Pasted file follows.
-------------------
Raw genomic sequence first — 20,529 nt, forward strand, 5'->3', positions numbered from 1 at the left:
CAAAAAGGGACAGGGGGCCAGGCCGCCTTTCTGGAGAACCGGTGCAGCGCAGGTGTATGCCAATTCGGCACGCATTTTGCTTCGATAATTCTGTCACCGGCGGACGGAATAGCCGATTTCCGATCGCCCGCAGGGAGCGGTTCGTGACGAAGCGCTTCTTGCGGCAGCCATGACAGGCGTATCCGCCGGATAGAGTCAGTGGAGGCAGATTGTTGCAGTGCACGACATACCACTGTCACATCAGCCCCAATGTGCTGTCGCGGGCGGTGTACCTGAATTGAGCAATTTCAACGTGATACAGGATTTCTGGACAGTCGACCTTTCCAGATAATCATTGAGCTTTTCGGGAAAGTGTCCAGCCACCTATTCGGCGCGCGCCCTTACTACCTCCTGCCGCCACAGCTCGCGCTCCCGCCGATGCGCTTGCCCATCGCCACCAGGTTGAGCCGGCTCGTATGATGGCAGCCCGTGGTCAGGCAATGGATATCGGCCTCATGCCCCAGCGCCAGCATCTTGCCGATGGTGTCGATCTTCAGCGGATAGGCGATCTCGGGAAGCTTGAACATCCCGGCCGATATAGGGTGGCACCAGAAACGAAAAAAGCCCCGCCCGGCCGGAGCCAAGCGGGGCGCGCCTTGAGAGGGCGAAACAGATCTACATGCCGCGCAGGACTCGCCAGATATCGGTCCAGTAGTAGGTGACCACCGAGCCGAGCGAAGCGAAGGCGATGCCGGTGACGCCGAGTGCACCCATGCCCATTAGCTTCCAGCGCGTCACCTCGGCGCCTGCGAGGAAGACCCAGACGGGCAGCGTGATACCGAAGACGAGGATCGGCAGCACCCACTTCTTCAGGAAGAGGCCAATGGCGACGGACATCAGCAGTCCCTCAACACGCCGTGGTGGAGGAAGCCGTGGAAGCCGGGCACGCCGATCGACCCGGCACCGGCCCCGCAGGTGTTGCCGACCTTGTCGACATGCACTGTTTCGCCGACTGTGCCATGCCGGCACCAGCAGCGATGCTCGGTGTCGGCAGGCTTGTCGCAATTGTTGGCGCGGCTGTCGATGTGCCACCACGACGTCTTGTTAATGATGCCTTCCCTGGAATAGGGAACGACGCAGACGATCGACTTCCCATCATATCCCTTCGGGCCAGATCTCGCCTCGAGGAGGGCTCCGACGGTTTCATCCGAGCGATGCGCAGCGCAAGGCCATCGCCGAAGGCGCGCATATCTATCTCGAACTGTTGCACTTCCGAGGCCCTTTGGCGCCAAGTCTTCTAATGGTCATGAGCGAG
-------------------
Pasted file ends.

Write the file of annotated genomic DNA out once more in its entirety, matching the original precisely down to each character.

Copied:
Raw genomic sequence first — 20,529 nt, forward strand, 5'->3', positions numbered from 1 at the left:
CAAAAAGGGACAGGGGGCCAGGCCGCCTTTCTGGAGAACCGGTGCAGCGCAGGTGTATGCCAATTCGGCACGCATTTTGCTTCGATAATTCTGTCACCGGCGGACGGAATAGCCGATTTCCGATCGCCCGCAGGGAGCGGTTCGTGACGAAGCGCTTCTTGCGGCAGCCATGACAGGCGTATCCGCCGGATAGAGTCAGTGGAGGCAGATTGTTGCAGTGCACGACATACCACTGTCACATCAGCCCCAATGTGCTGTCGCGGGCGGTGTACCTGAATTGAGCAATTTCAACGTGATACAGGATTTCTGGACAGTCGACCTTTCCAGATAATCATTGAGCTTTTCGGGAAAGTGTCCAGCCACCTATTCGGCGCGCGCCCTTACTACCTCCTGCCGCCACAGCTCGCGCTCCCGCCGATGCGCTTGCCCATCGCCACCAGGTTGAGCCGGCTCGTATGATGGCAGCCCGTGGTCAGGCAATGGATATCGGCCTCATGCCCCAGCGCCAGCATCTTGCCGATGGTGTCGATCTTCAGCGGATAGGCGATCTCGGGAAGCTTGAACATCCCGGCCGATATAGGGTGGCACCAGAAACGAAAAAAGCCCCGCCCGGCCGGAGCCAAGCGGGGCGCGCCTTGAGAGGGCGAAACAGATCTACATGCCGCGCAGGACTCGCCAGATATCGGTCCAGTAGTAGGTGACCACCGAGCCGAGCGAAGCGAAGGCGATGCCGGTGACGCCGAGTGCACCCATGCCCATTAGCTTCCAGCGCGTCACCTCGGCGCCTGCGAGGAAGACCCAGACGGGCAGCGTGATACCGAAGACGAGGATCGGCAGCACCCACTTCTTCAGGAAGAGGCCAATGGCGACGGACATCAGCAGTCCCTCAACACGCCGTGGTGGAGGAAGCCGTGGAAGCCGGGCACGCCGATCGACCCGGCACCGGCCCCGCAGGTGTTGCCGACCTTGTCGACATGCACTGTTTCGCCGACTGTGCCATGCCGGCACCAGCAGCGATGCTCGGTGTCGGCAGGCTTGTCGCAATTGTTGGCGCGGCTGTCGATGTGCCACCACGACGTCTTGTTAATGATGCCTTCCCTGGAATAGGGAACGACGCAGACGATCGACTTCCCATCATATCCCTTCGGGCCAGATCTCGCCTCGAGGAGGGCTCCGACGGTTTCATCCGAGCGATGCGCAGCGCAAGGCCATCGCCGAAGGCGCGCATATCTATCTCGAACTGTTGCACTTCCGAGGCCCTTTGGCGCCAAGTCTTCTAATGGTCATGAGCGAG